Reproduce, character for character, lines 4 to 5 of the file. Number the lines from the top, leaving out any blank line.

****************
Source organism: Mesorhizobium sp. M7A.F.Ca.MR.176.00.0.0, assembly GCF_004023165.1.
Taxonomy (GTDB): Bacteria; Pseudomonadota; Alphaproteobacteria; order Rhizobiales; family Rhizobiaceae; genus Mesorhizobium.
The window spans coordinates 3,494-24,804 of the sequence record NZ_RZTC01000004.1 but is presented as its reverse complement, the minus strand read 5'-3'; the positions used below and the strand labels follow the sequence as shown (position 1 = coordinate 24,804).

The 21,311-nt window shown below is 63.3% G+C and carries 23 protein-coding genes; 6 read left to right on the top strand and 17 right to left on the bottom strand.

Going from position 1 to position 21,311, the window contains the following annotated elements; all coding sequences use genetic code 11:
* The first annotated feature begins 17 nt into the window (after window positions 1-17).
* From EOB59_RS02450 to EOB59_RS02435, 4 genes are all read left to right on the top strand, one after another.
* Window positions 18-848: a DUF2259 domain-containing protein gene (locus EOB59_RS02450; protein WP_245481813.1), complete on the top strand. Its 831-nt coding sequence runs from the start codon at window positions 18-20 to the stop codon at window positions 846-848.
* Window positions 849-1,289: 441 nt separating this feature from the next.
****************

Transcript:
The 21,311-nt window shown below is 63.3% G+C and carries 23 protein-coding genes; 6 read left to right on the top strand and 17 right to left on the bottom strand.

Going from position 1 to position 21,311, the window contains the following annotated elements; all coding sequences use genetic code 11: